Last month, the Senate was scheduled to consider the National Defense Authorization Act, important legislation that authorizes funding for pay, benefits and equipment for our troops, as well as programs that are critical for our national security.  While Senators in both parties had legitimate concerns – both with provisions in the bill and with proposed amendments to it – we never got to the substance of anything in the legislation.  Instead, Senators successfully filibustered the motion to begin consideration of the bill.  As a result, Senators – and the American people – never had the benefit of an open debate on its substance.  If we can’t pass it later this year, it will be the first time in almost 50 years that we have failed to enact critical defense authorizing legislation.

While this was a particularly egregious example of the level and fervor of obstructionism in the Senate today, it is only one of many.  Also this past month, the Senate finally passed a bill to support small businesses by cutting taxes and encouraging them to create jobs – but it was agreed to only after several months of delay, again, because the Senate rules allow a few Senators to bring the body to a grinding halt.

Many lawmakers read with dismay an article by George Packer in The New Yorker, in which examples of gridlock and partisan obstruction were detailed.  Americans from both political parties have asked whether the rules of the Senate are working to help solve problems.  Some of the unhappiness has focused on the filibuster, and some of my colleagues have understandably sought to change or eliminate it.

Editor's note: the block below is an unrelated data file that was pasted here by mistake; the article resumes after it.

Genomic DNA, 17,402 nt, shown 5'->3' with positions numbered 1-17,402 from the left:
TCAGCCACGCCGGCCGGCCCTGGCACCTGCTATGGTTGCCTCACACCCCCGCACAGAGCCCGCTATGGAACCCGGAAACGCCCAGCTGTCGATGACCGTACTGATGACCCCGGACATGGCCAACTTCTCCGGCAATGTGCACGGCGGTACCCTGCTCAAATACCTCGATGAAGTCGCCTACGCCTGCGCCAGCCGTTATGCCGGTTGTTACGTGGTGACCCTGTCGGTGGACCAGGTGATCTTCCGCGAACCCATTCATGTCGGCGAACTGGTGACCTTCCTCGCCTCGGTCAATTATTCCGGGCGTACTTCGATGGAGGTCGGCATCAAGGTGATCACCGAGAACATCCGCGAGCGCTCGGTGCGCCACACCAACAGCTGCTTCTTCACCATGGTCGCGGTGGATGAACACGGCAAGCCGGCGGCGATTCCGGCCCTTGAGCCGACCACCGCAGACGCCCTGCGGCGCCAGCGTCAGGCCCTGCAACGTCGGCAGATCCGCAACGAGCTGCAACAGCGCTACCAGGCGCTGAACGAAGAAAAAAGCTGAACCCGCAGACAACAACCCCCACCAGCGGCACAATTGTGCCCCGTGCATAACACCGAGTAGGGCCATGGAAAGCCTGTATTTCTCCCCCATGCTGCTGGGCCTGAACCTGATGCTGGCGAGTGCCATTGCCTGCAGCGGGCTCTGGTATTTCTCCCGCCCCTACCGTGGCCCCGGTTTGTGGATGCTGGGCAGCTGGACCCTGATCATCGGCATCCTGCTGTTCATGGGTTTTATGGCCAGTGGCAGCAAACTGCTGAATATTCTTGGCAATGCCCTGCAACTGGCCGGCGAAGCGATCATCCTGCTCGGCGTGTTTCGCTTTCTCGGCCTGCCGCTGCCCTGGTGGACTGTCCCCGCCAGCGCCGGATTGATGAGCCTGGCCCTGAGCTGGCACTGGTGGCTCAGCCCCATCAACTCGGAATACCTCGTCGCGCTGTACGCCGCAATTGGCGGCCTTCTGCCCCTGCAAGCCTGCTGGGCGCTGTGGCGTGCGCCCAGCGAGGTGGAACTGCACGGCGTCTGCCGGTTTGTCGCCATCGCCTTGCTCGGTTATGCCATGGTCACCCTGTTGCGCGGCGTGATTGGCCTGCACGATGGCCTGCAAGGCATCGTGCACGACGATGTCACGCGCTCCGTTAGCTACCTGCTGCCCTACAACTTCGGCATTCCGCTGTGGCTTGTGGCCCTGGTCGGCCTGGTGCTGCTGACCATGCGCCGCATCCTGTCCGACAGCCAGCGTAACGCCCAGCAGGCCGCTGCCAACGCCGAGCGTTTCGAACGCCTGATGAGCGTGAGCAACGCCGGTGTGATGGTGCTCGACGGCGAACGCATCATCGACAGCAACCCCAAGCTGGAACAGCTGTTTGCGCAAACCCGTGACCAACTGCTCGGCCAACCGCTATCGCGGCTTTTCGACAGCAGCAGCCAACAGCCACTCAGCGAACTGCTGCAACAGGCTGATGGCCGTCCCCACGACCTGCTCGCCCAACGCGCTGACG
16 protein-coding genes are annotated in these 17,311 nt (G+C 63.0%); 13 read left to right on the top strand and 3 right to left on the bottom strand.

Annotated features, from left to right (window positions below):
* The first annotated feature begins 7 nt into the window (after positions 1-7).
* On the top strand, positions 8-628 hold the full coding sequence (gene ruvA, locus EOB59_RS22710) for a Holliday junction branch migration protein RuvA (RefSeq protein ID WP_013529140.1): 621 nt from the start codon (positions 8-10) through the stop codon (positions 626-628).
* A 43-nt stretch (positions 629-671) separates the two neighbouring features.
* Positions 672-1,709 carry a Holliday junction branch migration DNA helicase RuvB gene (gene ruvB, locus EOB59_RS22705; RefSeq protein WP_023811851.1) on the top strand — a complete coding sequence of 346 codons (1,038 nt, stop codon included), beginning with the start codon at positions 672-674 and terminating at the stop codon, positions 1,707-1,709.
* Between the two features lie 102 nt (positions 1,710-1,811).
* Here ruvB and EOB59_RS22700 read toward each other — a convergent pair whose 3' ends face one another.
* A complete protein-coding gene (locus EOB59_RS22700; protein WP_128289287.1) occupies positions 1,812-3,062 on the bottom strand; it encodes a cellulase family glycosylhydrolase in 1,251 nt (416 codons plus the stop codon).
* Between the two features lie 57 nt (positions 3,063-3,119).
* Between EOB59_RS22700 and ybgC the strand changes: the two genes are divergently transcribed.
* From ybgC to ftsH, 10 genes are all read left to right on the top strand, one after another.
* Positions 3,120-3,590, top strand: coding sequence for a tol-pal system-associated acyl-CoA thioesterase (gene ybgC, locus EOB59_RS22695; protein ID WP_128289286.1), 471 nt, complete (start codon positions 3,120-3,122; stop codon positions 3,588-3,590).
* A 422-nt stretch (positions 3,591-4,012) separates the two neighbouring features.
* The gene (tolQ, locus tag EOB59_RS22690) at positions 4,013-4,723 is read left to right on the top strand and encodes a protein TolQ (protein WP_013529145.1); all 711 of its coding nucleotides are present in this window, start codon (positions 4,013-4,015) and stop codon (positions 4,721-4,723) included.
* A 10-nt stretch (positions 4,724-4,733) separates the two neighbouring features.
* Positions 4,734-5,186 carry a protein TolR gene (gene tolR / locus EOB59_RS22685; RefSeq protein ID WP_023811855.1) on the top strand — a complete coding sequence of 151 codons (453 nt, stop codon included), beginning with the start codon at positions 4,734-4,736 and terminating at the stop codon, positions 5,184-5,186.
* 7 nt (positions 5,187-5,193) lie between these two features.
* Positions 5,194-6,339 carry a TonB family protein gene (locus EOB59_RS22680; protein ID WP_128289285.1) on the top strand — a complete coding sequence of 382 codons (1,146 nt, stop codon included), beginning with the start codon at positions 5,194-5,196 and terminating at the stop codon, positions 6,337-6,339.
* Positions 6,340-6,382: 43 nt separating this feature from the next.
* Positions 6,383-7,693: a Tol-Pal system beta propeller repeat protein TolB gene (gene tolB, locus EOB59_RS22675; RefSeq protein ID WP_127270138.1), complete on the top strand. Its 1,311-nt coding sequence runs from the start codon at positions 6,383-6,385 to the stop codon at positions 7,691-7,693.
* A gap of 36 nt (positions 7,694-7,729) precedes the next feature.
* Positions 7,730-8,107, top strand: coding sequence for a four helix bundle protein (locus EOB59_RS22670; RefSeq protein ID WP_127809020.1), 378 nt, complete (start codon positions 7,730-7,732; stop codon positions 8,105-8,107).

While I share much of their frustration, I believe the dysfunction we’ve witnessed in the Senate is a two-way street.  We must be thoughtful about how we approach changes to the Senate rules.  We should protect the rights of the minority, and we shouldn’t prevent substantive debate.  But my experience in the Senate tells me that we would better serve the American people by taking some common-sense steps and closing technical loopholes so they can’t be used to unfairly hold up business for days at a time.  That’s the intent behind legislation I introduced this week, which makes reasonable, necessary changes to the Senate rules that, I believe, all Senators could agree to support, regardless of party.

My legislation is broken into six main provisions.  It would:

· Level the playing field between the majority and the minority on cloture by requiring a vote of three-fifths of the Senators who are present, rather than requiring 60 votes to pass cloture.

· Reduce the number of votes required to end debate on a single bill.

· Shorten the time frame required to invoke cloture.

· End the requirement that amendments be read in their entirety if they have been made available online 24 hours in advance.

· End the requirement that Senate committees seek the unanimous consent of the full Senate to meet.

· Provide a way to call up an amendment when a majority leader has taken steps to prevent the minority party from trying to amend a bill.

These are some common-sense rules changes that will help encourage true debate and bipartisan cooperation.  I still believe there is no problem that bipartisanship can’t solve.  With that in mind, I hope that my colleagues will join me in working together to improve Senate processes and procedures, and in doing so, bring about the bipartisan cooperation that the American people expect and deserve.